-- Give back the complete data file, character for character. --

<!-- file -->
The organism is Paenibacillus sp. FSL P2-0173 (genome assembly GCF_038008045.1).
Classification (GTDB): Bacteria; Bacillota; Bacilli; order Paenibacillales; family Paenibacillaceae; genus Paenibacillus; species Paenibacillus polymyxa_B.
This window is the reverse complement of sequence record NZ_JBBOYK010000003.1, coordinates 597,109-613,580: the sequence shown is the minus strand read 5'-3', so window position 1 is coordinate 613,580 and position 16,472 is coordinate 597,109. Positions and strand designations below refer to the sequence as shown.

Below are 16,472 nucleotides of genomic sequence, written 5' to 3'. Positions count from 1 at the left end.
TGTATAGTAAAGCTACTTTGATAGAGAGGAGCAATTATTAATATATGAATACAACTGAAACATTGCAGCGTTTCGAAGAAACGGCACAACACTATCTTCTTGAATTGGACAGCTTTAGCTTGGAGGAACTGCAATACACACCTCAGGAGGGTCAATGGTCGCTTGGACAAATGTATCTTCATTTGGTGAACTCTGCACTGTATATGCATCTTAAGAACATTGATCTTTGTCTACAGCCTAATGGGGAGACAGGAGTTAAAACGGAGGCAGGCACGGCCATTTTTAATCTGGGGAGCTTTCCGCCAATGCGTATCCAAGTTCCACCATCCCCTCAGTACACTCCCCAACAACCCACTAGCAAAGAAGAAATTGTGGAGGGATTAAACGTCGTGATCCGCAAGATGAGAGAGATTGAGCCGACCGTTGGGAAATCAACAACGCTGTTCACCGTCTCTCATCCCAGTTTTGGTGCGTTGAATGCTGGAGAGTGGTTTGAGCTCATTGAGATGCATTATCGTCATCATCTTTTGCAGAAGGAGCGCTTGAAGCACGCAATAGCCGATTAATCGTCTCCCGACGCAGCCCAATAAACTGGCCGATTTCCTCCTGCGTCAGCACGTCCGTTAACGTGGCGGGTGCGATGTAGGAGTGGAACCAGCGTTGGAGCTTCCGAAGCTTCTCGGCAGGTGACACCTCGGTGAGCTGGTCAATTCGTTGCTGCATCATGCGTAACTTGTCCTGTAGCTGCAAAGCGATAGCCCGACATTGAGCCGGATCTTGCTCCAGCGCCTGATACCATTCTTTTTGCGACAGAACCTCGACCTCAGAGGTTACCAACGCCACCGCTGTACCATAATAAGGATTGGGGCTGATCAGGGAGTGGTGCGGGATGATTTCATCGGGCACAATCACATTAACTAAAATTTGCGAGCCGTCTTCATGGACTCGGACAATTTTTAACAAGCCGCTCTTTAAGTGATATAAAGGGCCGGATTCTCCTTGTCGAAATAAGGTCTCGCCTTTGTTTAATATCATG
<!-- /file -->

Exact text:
The organism is Paenibacillus sp. FSL P2-0173 (genome assembly GCF_038008045.1).
Classification (GTDB): Bacteria; Bacillota; Bacilli; order Paenibacillales; family Paenibacillaceae; genus Paenibacillus; species Paenibacillus polymyxa_B.
This window is the reverse complement of sequence record NZ_JBBOYK010000003.1, coordinates 597,109-613,580: the sequence shown is the minus strand read 5'-3', so window position 1 is coordinate 613,580 and position 16,472 is coordinate 597,109. Positions and strand designations below refer to the sequence as shown.

Below are 16,472 nucleotides of genomic sequence, written 5' to 3'. Positions count from 1 at the left end.
TGTATAGTAAAGCTACTTTGATAGAGAGGAGCAATTATTAATATATGAATACAACTGAAACATTGCAGCGTTTCGAAGAAACGGCACAACACTATCTTCTTGAATTGGACAGCTTTAGCTTGGAGGAACTGCAATACACACCTCAGGAGGGTCAATGGTCGCTTGGACAAATGTATCTTCATTTGGTGAACTCTGCACTGTATATGCATCTTAAGAACATTGATCTTTGTCTACAGCCTAATGGGGAGACAGGAGTTAAAACGGAGGCAGGCACGGCCATTTTTAATCTGGGGAGCTTTCCGCCAATGCGTATCCAAGTTCCACCATCCCCTCAGTACACTCCCCAACAACCCACTAGCAAAGAAGAAATTGTGGAGGGATTAAACGTCGTGATCCGCAAGATGAGAGAGATTGAGCCGACCGTTGGGAAATCAACAACGCTGTTCACCGTCTCTCATCCCAGTTTTGGTGCGTTGAATGCTGGAGAGTGGTTTGAGCTCATTGAGATGCATTATCGTCATCATCTTTTGCAGAAGGAGCGCTTGAAGCACGCAATAGCCGATTAATCGTCTCCCGACGCAGCCCAATAAACTGGCCGATTTCCTCCTGCGTCAGCACGTCCGTTAACGTGGCGGGTGCGATGTAGGAGTGGAACCAGCGTTGGAGCTTCCGAAGCTTCTCGGCAGGTGACACCTCGGTGAGCTGGTCAATTCGTTGCTGCATCATGCGTAACTTGTCCTGTAGCTGCAAAGCGATAGCCCGACATTGAGCCGGATCTTGCTCCAGCGCCTGATACCATTCTTTTTGCGACAGAACCTCGACCTCAGAGGTTACCAACGCCACCGCTGTACCATAATAAGGATTGGGGCTGATCAGGGAGTGGTGCGGGATGATTTCATCGGGCACAATCACATTAACTAAAATTTGCGAGCCGTCTTCATGGACTCGGACAATTTTTAACAAGCCGCTCTTTAAGTGATATAAAGGGCCGGATTCTCCTTGTCGAAATAAGGTCTCGCCTTTGTTTAATATCATG